[-empyre-] Debt Culture--types of debt

simon swht at clear.net.nz
Fri Nov 30 10:06:08 EST 2012

a couple of useless observations from NZ:

We occupied the registry building at Canterbury University in the early 
nineties over a bill which for the first time gave the government, 
through the New Zealand Qualifications Authority, a place in the 
decision-making process setting academic courses. The state via the 
media justified this manoeuvre as 'bringing down academic staff from 
their Ivory Tower' where they were 'out of touch' with the pragmatics of 
the economy since they'd been teaching skills which employers 'did not 
want and could not use.'

Milton Friedman-inspired thinking, called in NZ Rogernomics, preceded 
this political intervention, having been introduced by Labour, the 
traditional working-man's Party, in 1984. We the students, particularly 
those of us in the humanities - Michael Parenti had been on campus 
recently -, protested the political independence of the university in 
general, which this act was seen to impugn, as essential for a working 
democracy, as a critical bulwark, affirming the traditional critical 
role of the intelligentsia. And playing into the hands of the media who 
characterised this view as elitist. However I remember Jackie holding a 
placard that read, "Education - a right not a priviledge!"

What this highlights is a series of reversals in political polarity 
preceding the structural changes in the economics of higher education, 
which only completed and complicated and to a degree covered over these 
oscillations in political ideology. The most obvious switch in ideology 
along the way to free market immanence is that from neocon and neolib, 
as if the ideological struggle itself were already elsewhere than in,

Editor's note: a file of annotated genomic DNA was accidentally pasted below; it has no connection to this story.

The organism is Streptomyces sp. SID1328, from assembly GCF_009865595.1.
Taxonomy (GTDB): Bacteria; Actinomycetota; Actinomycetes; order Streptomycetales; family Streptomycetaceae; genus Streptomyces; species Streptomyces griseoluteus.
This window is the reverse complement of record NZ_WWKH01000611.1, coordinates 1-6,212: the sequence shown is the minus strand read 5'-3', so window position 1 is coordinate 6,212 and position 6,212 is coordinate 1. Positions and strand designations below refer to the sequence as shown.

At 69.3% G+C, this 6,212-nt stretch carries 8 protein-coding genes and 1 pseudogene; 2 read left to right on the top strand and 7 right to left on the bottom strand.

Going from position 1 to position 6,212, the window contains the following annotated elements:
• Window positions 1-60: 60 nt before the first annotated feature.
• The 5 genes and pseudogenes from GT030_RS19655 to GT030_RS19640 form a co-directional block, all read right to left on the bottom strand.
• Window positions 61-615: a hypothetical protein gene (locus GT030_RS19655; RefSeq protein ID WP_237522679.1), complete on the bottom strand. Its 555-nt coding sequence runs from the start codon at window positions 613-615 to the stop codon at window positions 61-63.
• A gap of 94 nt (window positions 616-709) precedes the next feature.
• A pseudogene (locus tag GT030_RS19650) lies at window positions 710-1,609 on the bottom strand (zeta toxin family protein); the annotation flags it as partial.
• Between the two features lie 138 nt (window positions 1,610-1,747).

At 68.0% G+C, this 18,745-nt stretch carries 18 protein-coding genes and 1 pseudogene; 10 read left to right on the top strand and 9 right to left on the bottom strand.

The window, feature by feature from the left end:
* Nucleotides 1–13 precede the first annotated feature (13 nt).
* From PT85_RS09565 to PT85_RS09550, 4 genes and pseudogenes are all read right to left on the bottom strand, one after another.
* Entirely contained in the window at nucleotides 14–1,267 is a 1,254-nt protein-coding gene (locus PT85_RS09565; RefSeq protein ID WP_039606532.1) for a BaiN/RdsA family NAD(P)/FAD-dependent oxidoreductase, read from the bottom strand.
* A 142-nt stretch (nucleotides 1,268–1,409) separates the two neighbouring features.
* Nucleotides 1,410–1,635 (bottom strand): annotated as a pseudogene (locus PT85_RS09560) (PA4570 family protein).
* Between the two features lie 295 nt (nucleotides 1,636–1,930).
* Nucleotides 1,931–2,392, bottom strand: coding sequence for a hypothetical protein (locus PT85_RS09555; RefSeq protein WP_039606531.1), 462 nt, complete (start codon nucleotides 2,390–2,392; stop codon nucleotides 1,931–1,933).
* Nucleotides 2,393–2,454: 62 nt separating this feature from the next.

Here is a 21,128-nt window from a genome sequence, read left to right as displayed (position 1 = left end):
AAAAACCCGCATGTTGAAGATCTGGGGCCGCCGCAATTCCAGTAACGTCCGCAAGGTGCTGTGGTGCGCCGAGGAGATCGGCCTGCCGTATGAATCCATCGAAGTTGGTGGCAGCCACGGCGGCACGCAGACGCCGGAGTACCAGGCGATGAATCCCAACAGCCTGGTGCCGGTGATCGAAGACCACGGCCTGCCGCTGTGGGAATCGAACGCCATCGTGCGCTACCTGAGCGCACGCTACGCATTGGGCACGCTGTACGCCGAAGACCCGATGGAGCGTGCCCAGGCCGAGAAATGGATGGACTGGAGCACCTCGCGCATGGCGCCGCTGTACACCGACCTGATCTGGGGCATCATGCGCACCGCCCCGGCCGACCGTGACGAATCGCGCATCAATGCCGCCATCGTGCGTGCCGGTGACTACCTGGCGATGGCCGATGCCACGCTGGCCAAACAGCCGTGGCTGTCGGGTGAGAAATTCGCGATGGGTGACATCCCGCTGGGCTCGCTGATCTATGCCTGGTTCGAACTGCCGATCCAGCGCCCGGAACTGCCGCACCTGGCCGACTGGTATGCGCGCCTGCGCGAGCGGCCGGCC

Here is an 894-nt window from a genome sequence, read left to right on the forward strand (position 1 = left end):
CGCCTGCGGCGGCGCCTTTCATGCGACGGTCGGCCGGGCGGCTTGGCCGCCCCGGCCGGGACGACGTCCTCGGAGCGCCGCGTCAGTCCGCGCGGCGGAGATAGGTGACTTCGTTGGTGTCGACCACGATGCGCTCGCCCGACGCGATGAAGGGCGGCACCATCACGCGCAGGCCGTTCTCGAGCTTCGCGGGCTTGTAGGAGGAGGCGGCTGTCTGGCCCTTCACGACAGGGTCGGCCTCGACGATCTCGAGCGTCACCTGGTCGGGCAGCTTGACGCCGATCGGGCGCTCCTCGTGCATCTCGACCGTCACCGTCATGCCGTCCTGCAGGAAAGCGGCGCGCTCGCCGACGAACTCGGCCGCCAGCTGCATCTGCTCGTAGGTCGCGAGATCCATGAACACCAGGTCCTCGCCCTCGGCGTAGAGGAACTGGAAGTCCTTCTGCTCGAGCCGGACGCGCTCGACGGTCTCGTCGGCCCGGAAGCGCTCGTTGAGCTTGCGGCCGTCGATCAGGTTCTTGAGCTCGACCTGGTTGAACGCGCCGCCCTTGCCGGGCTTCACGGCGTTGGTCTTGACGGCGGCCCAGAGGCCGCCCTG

say, an election.

The other observation is more recent and more useless: attempting to 
establish an practice that was equal parts academic and artistic, in 
theatre, having its counterpoint in theory, I approached Creative New 
Zealand, the primary state 'funding body' - and erstwhile advocate - for 
the arts, to fund an initial 'project.' They were very happy to support 
an application, until informed there was an 'academic component' to the 
work. "CNZ does not fund art projects that have an academic component."

In fact, this complements very well CNZ's overarching strategy of 
minimising the cultural impact of the arts in NZ, lest they have one, it 
would be elitist so to presume, and lest they contribute to any kind of 
critical discourse in our working democracy. I say overarching because 
the Arts Council, no longer to be known as appointed to her Majesty, QE 
II (disappointed as well), has long conducted a political campaign - 
decades - of divide and rule in, over and against any competing artistic 
or cultural institution. CNZ now occupy the key position, theatres, for 
example, having long ago been lost to political divisiveness (again with 
a Left/Right, solar plexus, then undercut) completed by economic attrition.

My point over all is that a representative - of a working democracy - 
oscillation of ideology precedes the instauration of a sticky economic 
immanence on whose planes roam fascist jellyfish - social and cultural 
institutions - assimilating critique and losing none of their sting in 
the wrestling.


Simon Taylor


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